.col-2-of-4 {
  calc(3 * ((100% - 3 * $gutter-horizontal) / 4) + 2 * $gutter-horizontal)
}

The final SCSS code is given below:

// GRID
$grid-width: 100rem;
$gutter-vertical: 4rem;
$gutter-horizontal: 4rem;

* {
  margin: 0;
  padding: 0;
  box-sizing: border-box;
}

html {
   font-size: 10px
}

.row {
    max-width: $grid-width;
    margin: 0 auto;
    &:not(:last-child) {
        margin-bottom: $gutter-vertical;
    }

    &::after {
        content: "";
        display: table;
        clear: both;
    }

    [class^="col-"] {
        float: left;
        background-color: orange;
        padding: 1rem;
        &:not(:last-child) {
            margin-right: $gutter-horizontal;
        }
    }

    .col-1-of-2 {
        width: calc((100% - #{$gutter-horizontal}) / 2);

    }

    .col-1-of-3 {
        width: calc((100% - 2 * #{$gutter-horizontal}) / 3);
    }

    .col-2-of-3 {
        width: calc(2 * ((100% - 2 * #{$gutter-horizontal}) / 3) + #{$gutter-horizontal});
    }

    .col-1-of-4 {
        width: calc((100% - 3 * #{$gutter-horizontal}) / 4);
    }

    .col-2-of-4 {
        width: calc(2 * ((100% - 3 * #{$gutter-horizontal}) / 4) + #{$gutter-horizontal});
    }

    .col-3-of-4 {
        width: calc(3 * ((100% - 3 * #{$gutter-horizontal}) / 4) + 2 * #{$gutter-horizontal});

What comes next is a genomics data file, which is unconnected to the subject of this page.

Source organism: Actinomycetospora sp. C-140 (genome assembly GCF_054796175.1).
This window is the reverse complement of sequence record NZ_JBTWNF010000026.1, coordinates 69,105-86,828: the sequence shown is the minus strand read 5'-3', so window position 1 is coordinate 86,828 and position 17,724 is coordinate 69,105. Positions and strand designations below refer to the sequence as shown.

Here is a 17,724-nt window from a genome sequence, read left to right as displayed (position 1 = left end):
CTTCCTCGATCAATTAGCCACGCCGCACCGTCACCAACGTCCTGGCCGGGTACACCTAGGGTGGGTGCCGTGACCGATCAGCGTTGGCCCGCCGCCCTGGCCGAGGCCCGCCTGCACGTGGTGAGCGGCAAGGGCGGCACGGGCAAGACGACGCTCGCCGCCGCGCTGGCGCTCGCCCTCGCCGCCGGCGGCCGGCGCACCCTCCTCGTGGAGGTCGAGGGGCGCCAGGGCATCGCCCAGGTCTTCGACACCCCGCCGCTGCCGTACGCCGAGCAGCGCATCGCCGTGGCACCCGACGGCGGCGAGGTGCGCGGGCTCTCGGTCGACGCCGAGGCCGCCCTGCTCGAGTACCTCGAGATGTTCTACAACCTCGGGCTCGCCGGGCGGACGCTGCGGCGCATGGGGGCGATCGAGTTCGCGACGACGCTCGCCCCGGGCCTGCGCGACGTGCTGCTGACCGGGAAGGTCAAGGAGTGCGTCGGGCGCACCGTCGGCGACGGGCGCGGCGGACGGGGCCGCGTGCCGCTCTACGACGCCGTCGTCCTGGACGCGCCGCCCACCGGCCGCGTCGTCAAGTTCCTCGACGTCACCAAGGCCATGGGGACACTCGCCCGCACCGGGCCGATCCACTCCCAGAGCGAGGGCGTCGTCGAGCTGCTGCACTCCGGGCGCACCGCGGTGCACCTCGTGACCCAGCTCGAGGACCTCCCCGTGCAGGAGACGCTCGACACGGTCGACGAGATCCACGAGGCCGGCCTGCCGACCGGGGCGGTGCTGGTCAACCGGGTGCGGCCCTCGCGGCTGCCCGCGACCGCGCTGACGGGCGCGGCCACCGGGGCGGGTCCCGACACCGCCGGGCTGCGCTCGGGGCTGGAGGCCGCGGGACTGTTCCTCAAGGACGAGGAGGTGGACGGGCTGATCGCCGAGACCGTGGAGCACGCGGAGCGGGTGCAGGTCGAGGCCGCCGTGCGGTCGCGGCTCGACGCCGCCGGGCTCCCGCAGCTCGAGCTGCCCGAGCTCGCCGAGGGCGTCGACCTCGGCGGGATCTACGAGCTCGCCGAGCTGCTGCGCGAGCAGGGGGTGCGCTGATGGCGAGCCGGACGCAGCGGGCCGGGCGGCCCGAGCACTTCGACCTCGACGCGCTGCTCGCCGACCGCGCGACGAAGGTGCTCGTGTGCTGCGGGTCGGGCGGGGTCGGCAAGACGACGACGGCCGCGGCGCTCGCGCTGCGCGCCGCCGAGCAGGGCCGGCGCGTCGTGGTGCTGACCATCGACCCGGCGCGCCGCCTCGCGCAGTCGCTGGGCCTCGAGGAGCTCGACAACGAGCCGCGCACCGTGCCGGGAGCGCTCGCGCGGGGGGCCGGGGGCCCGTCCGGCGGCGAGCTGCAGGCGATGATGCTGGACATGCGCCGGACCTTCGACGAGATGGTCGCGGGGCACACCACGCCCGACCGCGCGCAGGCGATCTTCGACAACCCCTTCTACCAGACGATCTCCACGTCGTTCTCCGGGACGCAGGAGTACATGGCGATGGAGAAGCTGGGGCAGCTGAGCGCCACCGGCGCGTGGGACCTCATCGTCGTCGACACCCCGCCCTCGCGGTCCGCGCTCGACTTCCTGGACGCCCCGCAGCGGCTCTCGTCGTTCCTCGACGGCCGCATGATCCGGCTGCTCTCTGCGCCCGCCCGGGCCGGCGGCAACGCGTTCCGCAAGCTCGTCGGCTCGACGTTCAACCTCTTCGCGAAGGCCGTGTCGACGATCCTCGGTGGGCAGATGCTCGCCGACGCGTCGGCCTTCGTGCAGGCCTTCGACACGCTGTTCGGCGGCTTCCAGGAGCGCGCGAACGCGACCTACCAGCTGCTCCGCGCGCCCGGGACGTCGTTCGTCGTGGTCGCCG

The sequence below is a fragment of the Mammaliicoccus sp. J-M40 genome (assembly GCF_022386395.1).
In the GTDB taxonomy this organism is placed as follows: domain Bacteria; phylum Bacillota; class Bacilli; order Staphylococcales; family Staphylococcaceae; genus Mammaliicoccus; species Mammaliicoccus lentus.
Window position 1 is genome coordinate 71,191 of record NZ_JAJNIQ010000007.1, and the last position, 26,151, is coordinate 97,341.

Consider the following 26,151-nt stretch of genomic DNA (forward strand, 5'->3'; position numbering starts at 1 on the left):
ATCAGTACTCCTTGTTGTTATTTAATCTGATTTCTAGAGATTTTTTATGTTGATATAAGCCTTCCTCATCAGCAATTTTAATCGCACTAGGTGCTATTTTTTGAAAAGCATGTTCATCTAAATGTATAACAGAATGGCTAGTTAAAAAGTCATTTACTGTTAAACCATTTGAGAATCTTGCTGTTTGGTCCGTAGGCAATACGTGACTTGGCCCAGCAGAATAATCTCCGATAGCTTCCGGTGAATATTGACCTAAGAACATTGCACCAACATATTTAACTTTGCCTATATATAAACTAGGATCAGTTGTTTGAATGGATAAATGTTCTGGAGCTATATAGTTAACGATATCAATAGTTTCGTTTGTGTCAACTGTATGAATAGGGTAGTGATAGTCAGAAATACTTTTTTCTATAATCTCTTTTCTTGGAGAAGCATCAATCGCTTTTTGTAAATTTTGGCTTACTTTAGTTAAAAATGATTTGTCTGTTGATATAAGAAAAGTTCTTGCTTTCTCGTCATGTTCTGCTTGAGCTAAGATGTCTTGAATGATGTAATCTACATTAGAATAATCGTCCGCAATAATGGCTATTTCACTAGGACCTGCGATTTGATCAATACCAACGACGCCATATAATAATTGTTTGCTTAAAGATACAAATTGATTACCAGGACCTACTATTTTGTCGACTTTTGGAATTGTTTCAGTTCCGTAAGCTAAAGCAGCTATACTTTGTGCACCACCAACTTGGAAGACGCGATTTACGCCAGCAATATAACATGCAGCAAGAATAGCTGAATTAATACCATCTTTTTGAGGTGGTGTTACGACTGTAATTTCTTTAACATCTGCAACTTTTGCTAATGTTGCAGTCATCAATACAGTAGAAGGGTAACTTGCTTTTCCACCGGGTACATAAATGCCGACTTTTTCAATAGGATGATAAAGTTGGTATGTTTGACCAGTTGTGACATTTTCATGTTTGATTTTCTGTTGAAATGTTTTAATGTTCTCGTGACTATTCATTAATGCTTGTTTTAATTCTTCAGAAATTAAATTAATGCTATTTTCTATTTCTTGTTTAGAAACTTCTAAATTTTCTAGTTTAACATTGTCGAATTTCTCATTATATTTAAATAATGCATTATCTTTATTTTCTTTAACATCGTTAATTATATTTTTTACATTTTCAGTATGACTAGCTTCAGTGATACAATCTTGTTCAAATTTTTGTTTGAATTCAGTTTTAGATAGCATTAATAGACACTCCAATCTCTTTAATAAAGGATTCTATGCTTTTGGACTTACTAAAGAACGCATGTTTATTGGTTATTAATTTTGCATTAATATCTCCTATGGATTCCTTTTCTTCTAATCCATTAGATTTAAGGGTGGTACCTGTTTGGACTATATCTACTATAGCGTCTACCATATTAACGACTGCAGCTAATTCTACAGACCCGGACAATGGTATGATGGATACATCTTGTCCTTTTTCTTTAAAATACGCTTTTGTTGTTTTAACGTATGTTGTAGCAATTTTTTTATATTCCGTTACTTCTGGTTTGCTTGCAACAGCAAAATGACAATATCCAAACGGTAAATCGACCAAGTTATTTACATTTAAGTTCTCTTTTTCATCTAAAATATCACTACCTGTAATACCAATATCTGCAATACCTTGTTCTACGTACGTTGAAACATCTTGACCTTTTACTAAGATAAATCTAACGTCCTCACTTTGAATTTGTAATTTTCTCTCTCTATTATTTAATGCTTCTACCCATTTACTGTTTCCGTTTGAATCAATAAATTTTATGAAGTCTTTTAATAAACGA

}

}

It is important to note that in SCSS we have to wrap our variables in #{ } before they can work with the CSS calc function.

You can get all of the code for this grid on CodePen or by cloning this repository.

Conclusion

Our grid above covers a lot of scenarios and more can be added as the need arises since it is custom-built. While building this grid, we touched on some advanced CSS which I hope you find interesting. And although we built this grid system using float, it is also possible to use flexbox or CSS grid.

Lastly, I hope that by building the custom grid above, you know how grid systems are configured, how they work, and can now build your own custom grid.

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Lawrence Eagles Senior full-stack developer, writer, and instructor.

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2 Replies to “How to build a custom grid with SASS”

  1. The title of this article is quite misleading. The techniques described are all based on old float/clear methods. Nothing to do with CSS Grid, or how it addresses css page layout. Waste of a click for me, and potentially confusing to a CSS beginner.

  2. Hello Adrian, Lawrence Eagles here.

    Truly the article does not directly talk about CSS Grid. It is aimed at teaching readers how CSS Grid works by building a custom grid — that has features similar to those in CSS Grid.

    The knowledge acquired during this process can then foster the reader’s understanding of CSS gird.

    I choose to use CSS float because it is straightforward.

    Below are some of our post on CSS Grid:

    https://blog.logrocket.com/full-bleed-layout-css-grid/

    https://blog.logrocket.com/how-to-use-css-grid-to-build-a-responsive-web-layout/

    Hope this helps.